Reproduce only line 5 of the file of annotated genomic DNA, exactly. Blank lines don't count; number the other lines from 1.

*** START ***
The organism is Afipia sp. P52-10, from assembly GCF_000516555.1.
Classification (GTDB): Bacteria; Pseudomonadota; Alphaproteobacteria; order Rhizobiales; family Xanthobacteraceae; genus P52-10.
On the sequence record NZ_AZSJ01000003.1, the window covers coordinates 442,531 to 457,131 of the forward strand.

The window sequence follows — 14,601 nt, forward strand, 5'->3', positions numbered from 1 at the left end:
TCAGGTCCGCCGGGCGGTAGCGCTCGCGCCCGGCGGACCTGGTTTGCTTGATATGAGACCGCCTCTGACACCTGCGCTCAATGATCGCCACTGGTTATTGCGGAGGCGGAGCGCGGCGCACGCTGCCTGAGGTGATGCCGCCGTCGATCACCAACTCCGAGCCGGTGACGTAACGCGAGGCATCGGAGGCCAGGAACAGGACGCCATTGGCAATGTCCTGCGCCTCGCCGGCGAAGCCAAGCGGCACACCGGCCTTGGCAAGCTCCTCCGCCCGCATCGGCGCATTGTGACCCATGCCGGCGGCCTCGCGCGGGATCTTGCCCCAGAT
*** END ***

TCAGGTCCGCCGGGCGGTAGCGCTCGCGCCCGGCGGACCTGGTTTGCTTGATATGAGACCGCCTCTGACACCTGCGCTCAATGATCGCCACTGGTTATTGCGGAGGCGGAGCGCGGCGCACGCTGCCTGAGGTGATGCCGCCGTCGATCACCAACTCCGAGCCGGTGACGTAACGCGAGGCATCGGAGGCCAGGAACAGGACGCCATTGGCAATGTCCTGCGCCTCGCCGGCGAAGCCAAGCGGCACACCGGCCTTGGCAAGCTCCTCCGCCCGCATCGGCGCATTGTGACCCATGCCGGCGGCCTCGCGCGGGATCTTGCCCCAGAT